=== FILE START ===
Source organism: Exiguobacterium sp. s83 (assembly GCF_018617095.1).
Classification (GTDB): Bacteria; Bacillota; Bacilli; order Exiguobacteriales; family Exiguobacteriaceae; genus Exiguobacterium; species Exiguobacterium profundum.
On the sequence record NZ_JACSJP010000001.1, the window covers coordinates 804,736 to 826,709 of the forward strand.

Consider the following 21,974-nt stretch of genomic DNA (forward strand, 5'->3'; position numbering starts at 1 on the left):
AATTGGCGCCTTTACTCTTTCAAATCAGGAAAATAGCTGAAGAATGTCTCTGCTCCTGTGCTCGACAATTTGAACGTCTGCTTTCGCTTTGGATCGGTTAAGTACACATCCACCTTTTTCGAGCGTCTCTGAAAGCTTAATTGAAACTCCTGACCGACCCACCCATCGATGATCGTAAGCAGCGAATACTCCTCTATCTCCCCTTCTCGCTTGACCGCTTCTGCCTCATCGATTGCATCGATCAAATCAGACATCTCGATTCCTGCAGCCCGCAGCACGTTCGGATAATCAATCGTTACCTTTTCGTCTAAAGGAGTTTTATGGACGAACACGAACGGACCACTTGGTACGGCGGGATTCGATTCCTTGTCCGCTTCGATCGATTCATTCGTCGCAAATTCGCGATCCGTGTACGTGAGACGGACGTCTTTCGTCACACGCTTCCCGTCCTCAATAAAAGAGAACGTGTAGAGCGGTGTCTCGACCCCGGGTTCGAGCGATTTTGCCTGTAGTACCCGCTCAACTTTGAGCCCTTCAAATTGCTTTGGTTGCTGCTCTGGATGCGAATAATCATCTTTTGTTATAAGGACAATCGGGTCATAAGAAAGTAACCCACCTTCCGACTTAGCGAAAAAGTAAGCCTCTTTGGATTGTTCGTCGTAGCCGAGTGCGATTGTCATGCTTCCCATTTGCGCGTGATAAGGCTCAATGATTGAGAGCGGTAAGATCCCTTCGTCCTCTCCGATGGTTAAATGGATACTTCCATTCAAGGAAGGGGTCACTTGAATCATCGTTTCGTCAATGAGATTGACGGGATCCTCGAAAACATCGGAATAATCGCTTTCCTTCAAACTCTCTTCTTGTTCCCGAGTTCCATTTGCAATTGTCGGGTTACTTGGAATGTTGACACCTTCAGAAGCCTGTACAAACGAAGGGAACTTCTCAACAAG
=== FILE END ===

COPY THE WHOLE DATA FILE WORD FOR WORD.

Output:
Source organism: Exiguobacterium sp. s83 (assembly GCF_018617095.1).
Classification (GTDB): Bacteria; Bacillota; Bacilli; order Exiguobacteriales; family Exiguobacteriaceae; genus Exiguobacterium; species Exiguobacterium profundum.
On the sequence record NZ_JACSJP010000001.1, the window covers coordinates 804,736 to 826,709 of the forward strand.

Consider the following 21,974-nt stretch of genomic DNA (forward strand, 5'->3'; position numbering starts at 1 on the left):
AATTGGCGCCTTTACTCTTTCAAATCAGGAAAATAGCTGAAGAATGTCTCTGCTCCTGTGCTCGACAATTTGAACGTCTGCTTTCGCTTTGGATCGGTTAAGTACACATCCACCTTTTTCGAGCGTCTCTGAAAGCTTAATTGAAACTCCTGACCGACCCACCCATCGATGATCGTAAGCAGCGAATACTCCTCTATCTCCCCTTCTCGCTTGACCGCTTCTGCCTCATCGATTGCATCGATCAAATCAGACATCTCGATTCCTGCAGCCCGCAGCACGTTCGGATAATCAATCGTTACCTTTTCGTCTAAAGGAGTTTTATGGACGAACACGAACGGACCACTTGGTACGGCGGGATTCGATTCCTTGTCCGCTTCGATCGATTCATTCGTCGCAAATTCGCGATCCGTGTACGTGAGACGGACGTCTTTCGTCACACGCTTCCCGTCCTCAATAAAAGAGAACGTGTAGAGCGGTGTCTCGACCCCGGGTTCGAGCGATTTTGCCTGTAGTACCCGCTCAACTTTGAGCCCTTCAAATTGCTTTGGTTGCTGCTCTGGATGCGAATAATCATCTTTTGTTATAAGGACAATCGGGTCATAAGAAAGTAACCCACCTTCCGACTTAGCGAAAAAGTAAGCCTCTTTGGATTGTTCGTCGTAGCCGAGTGCGATTGTCATGCTTCCCATTTGCGCGTGATAAGGCTCAATGATTGAGAGCGGTAAGATCCCTTCGTCCTCTCCGATGGTTAAATGGATACTTCCATTCAAGGAAGGGGTCACTTGAATCATCGTTTCGTCAATGAGATTGACGGGATCCTCGAAAACATCGGAATAATCGCTTTCCTTCAAACTCTCTTCTTGTTCCCGAGTTCCATTTGCAATTGTCGGGTTACTTGGAATGTTGACACCTTCAGAAGCCTGTACAAACGAAGGGAACTTCTCAACAAG